Connectivity is by Bluetooth 5.0, AVRCP, A2DP ≈ 10m (30ft), and of course, if you are really old school, it takes in music through the 3.5mm AUX-In jack next to the USB-C port.
*disclaimer, I am hardly an audiophile or someone who will splurge tens of thousands of dollars on audio equipment for the sake of entering aural heaven hence the comments here are really personal.
Polaroid rates the speakers as ≥ 75dB (A), 165Hz-20KHz, and I used the Bluetooth 5.0 connection. My first impressions were, wow, the Polaroid P2 music player can go pretty loud and easily fill a room.
However, there were times I felt that while ‘loudness’ was plenty, music quality was lacking in the oomph and detail; for example, songs lacked the clarity I had expected to hear on the lower end.
However, the Polaroid P2 does stand out well if one is looking for a casual-use speaker. In this sense, it easily beats hands down many of the similarly priced competitor brands, for example, with the included Polaroid Music Service and potential for firmware updates down the road.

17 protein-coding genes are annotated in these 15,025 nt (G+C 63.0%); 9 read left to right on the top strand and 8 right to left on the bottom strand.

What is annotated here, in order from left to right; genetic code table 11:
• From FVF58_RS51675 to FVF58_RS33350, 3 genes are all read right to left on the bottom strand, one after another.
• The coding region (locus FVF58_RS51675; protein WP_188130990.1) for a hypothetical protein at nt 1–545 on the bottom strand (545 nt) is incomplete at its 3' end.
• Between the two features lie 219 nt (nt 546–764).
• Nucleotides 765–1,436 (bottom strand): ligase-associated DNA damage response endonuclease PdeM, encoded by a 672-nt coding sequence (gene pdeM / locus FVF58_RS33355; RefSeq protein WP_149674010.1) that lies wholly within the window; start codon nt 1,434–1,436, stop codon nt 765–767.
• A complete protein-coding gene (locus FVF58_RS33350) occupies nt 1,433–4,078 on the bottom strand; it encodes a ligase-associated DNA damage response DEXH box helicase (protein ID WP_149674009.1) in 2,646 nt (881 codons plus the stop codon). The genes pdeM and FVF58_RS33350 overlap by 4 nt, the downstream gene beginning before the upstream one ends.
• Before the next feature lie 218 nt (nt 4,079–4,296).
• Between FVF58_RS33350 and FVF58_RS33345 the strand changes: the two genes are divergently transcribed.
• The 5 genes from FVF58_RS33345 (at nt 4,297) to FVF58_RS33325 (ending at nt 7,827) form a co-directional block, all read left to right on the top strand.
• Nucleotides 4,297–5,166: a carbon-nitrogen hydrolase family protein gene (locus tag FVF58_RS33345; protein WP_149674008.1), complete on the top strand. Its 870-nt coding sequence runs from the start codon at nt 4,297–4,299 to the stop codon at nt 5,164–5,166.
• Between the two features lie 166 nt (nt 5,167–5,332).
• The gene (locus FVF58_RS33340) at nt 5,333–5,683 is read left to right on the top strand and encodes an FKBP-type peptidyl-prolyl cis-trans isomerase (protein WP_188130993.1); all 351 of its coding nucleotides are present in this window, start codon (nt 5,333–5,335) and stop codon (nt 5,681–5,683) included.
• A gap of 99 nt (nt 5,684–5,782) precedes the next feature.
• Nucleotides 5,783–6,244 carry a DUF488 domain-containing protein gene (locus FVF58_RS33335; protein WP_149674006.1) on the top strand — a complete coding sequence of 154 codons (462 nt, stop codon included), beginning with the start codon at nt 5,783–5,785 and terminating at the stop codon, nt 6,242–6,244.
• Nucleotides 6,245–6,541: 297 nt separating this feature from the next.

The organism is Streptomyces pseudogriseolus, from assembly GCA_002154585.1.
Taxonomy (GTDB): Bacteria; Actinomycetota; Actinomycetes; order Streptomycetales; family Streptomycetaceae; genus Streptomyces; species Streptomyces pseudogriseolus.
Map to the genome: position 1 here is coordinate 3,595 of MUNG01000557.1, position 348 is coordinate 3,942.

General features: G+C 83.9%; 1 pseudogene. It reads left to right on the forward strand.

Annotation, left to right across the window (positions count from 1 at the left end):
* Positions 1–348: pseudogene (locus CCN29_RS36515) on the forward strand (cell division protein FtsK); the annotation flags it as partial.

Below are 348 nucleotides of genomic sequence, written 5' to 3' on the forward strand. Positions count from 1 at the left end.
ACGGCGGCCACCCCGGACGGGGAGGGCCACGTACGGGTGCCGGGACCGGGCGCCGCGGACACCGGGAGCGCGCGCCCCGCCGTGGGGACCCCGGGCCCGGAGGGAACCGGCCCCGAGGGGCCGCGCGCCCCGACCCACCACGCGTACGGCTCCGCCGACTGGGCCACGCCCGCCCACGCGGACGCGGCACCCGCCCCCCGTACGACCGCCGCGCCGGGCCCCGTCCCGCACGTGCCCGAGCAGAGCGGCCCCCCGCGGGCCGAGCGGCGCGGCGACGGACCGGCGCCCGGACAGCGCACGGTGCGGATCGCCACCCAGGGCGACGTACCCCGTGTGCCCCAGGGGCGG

*There is an option for Stereo output if one pairs two Polaroid P2 players. I obviously didn’t have two sets but ya, just putting it out here for information.
Operation and handling
The most lovely part of any Polaroid product is its ease of use; in this case, the Polaroid P2 shines.
On the top, we get a good row of physical buttons, including an analog volume dial (which can also be used to switch stations on the Polaroid Music service). At the same time, other controls let you access favorites and skip tracks, which is always handy.
To get the player running, one needs to download the Polaroid Music app (available on both iOS and Google Play store) prior, switch on the player using the red button, connect to one’s device, and voila, you are ready to jam.
The front LED is the main way to communicate, showing the battery status that is connecting and even displaying a scrolling message reminding me to update the player’s firmware the 1st time I switched it on. To be honest, I was initially skeptical but very pleased at how fast the firmware update process turned out idiot-proof to manage.